My Top Twelve Books of 2020

I posted all the books I read this year, but I also like to share my top ten or so favorites (forgive me for doubling posts today—I’m trying to fit a few things in before year’s end). But it’s so hard to narrow them down. These were not all published this year: some are classics that I recently discovered. All except the last link to my reviews.

  1. Doctor Thorne by Anthony Trollope. This was a cozy story, similar in ways to Jane Austen and Charles Dickens. A country doctor had taken in his niece, who fell in love with the young man set to become the village squire. But her position in society is lower than his, and his mother objects. Plus his father is in debt, and he’s encouraged to “marry money.” It was a little predictable, but very enjoyable.
Doctor Thorne by Anthony Trollope

2. Amberwell by D. E. Stevenson is about five children in Scotland raised by aloof parents. By the time the children become adults, the estate had fallen into disrepair. But it draws them all back like a beacon. The children each have distinct personalities and heartaches and joys. I loved getting to know them and Stevenson’s work.


3. None Like Him: 10 Ways God is Different From Us (and Why That’s a Good Thing by Jen Wilkin. There are some attributes of God we can’t emulate, but they inspire our worship. This is a book I feel sure I’ll read again.

4. In His Image: 10 Ways God Calls Us to Reflect His Character by Jen Wilkin. There are some attributes of God we are supposed to reflect as we draw closer to and rely on Him. And I am likely to read this multiple times, too.

5. The Last Castle: The Epic Story of Love, Loss, and American Royalty in the Nation’s Largest Home by Denise Kiernan. This is about the history of the Biltmore House in Asheville, NC, and the family who built it. The Biltmore is a favorite place to visit and a lovely work of art. 

The Last Castle: The Epic Story of Love, Loss, and American Royalty in the Nation’s Largest Home by Denise Kiernan

6. A Gentleman in Moscow by Amor Towles tells the fictional story of a man in 1922 Russia placed under house arrest for the rest of his life in an upper room in a hotel. It’s a secular book and had a couple of objectionable elements. But I loved the Count, the way the story unfolded, the wry sense of humor, and the peek into this era of history. I love how Towles had the Count maintain his gentlemanliness despite all circumstances and made the best of them, yet showed in subtle ways how the situation affected him.

7. If We Make It Home: A Novel of Faith and Survival in the Oregon Wilderness by Christina Suzann Nelson tells of a reunion of college friends who close in school but hadn’t spoken in 25 years. They take a survival trip in the Cascades which brings out the best and worst of each. I loved the author’s phrasing and the spiritual and mental journey each women went through.

If We Make It Home

8. Interrupted: A Life Beyond Words by Rachel Coker. A teenager is the main caregiver for her mother, who suffers from a brain tumor. When her mother dies, she’s uprooted and sent miles away to live with a single woman. She closes herself off from faith, friendship, and romance. I loved her stepmother’s persistent but not pushy love and the daughter’s slow unfolding.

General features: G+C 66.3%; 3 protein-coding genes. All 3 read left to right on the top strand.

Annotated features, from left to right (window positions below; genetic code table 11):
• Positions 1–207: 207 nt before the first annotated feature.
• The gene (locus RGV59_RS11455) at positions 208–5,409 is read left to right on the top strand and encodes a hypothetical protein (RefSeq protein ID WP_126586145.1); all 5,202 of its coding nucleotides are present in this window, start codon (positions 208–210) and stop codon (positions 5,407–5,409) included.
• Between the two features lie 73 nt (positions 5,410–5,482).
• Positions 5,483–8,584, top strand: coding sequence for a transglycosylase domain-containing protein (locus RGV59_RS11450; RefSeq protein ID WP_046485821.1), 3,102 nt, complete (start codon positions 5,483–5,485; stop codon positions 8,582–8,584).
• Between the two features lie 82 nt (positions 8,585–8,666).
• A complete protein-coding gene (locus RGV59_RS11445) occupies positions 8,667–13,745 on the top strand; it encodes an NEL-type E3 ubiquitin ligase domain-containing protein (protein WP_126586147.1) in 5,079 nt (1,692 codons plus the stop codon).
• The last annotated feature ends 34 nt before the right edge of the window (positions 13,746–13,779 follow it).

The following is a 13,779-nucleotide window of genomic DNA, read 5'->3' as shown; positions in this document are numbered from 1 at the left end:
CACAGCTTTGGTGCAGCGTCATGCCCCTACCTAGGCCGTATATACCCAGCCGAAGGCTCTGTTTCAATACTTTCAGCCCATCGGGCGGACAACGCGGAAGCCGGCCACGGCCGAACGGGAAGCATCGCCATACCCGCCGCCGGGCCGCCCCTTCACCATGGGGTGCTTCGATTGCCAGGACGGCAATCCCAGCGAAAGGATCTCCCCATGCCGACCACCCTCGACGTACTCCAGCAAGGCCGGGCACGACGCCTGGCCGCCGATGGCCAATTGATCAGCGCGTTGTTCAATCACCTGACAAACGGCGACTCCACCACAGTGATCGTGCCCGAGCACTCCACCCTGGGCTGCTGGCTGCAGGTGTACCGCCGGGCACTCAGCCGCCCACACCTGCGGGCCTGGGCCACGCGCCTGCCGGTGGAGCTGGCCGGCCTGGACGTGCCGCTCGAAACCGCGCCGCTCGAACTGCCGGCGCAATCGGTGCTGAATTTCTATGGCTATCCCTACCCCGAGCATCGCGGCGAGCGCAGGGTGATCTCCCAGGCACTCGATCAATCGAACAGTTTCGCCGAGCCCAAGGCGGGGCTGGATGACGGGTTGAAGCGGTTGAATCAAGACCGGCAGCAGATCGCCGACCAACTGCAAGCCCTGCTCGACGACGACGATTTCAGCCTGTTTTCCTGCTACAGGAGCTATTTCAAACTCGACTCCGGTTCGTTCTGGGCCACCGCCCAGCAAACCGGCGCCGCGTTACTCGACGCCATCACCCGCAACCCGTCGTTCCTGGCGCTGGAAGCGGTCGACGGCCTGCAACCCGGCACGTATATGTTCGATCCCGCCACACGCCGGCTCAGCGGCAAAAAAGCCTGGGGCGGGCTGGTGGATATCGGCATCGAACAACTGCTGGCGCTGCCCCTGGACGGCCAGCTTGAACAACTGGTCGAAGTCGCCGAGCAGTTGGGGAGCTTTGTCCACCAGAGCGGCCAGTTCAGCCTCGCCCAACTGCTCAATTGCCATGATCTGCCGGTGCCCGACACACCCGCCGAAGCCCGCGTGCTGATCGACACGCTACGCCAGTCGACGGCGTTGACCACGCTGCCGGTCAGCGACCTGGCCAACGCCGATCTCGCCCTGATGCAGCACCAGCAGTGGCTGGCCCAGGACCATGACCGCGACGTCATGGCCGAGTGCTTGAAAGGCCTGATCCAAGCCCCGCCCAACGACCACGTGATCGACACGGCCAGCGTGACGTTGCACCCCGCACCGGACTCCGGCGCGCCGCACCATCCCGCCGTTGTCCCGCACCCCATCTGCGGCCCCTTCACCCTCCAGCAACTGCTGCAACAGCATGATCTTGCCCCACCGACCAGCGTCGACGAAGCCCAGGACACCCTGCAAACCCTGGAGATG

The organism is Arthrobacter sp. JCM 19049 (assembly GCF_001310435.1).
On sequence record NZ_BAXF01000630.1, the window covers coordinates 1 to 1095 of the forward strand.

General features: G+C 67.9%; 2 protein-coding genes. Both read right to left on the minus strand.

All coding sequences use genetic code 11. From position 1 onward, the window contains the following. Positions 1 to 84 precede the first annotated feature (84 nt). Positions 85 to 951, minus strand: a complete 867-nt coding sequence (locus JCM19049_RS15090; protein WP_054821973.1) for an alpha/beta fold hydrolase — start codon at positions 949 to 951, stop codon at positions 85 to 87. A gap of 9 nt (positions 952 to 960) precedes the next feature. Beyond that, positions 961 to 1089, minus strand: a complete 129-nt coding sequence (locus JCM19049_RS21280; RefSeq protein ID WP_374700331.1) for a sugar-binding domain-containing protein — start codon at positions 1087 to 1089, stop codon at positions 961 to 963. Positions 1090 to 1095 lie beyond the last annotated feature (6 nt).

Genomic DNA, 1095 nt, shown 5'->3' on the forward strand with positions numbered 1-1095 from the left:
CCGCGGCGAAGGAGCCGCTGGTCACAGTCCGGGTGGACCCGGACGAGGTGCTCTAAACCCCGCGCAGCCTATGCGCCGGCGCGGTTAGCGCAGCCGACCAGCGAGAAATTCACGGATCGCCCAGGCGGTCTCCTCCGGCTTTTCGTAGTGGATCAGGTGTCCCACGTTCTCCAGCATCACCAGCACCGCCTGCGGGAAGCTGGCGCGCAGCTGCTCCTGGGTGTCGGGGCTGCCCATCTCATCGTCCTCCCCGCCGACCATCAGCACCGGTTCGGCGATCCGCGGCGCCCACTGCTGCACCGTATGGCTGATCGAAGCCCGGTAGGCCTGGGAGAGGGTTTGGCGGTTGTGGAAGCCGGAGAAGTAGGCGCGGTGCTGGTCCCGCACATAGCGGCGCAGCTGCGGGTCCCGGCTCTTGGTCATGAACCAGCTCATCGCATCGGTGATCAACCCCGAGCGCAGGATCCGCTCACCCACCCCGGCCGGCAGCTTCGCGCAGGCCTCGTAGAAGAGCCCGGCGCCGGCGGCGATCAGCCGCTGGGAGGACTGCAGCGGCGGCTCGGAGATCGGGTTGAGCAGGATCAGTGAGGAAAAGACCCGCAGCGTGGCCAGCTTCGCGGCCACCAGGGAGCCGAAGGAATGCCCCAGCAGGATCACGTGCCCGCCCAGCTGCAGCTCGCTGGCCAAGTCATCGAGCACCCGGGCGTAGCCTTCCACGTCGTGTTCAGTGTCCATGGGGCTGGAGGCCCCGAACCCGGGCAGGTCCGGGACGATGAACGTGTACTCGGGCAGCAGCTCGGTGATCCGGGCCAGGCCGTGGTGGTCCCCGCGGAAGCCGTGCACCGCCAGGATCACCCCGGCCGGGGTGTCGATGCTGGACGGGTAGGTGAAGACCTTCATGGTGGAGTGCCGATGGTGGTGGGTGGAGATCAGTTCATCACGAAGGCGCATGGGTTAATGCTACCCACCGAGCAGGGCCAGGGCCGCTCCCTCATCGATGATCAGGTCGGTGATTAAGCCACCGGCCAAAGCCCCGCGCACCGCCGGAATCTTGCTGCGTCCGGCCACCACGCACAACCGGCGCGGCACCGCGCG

9. A Very Bookish Thanksgiving by Kelsey Bryant, Rebekah Jones, Sarah Holman, J. Grace Pennington, and Amanda Tero is a collection of five stories which take place around Thanksgiving and tie in with a classic novel. I loved Thanksgiving as a setting. And I also loved the book references and parallels.

10. The Words Between Us by Erin Bartels has a lot going on: a loner who takes on an assumed name to hide the fact that her senator father is on trial for murder and her opening a bookstore and suddenly receiving anonymous packages. It’s a story of how people survive excruciating pain, judgments and misconceptions that are sometimes wrong, and words and their effect.

11. A Song Unheard by Roseanna M. White. I could have named several of White’s books—and nearly did. But I decided to choose just one as a representative. This story involves a thief recruited into espionage during WWI. She’s a self-taught violinist sent to retrieve a cypher from a world-renowned violinist whose father worked with cryptography. At points, I wanted to set everything aside and just read this book. I love that Roseanna writes true Christian fiction. Some in this genre feel they can only hint at or suggest spiritual answers to issues, but Roseanna isn’t afraid to get into the meat of wrestling with faith and life. Her writing always gets me in the heart. Plus the story introduced a favorite character, Margo, who appears in further books in the series and whose own story is told in The Number of Love.

12. Stranger Planet by Nathan Pyle. I didn’t review this book, but it’s based on an online comic strip (on Facebook here and Instagram here) about aliens and their observations of life on earth. They’re funny, sometimes sweet and sometimes poignant. They’re perfect for a little relaxation.

I’ve enjoyed reminiscing about these books and sharing them with you. What were some of your favorite books read this year?

(Sharing with Let’s Have Coffee, Carole’s Books You Loved,
Booknificent Thursday, Grace and Truth, Hearth and Soul)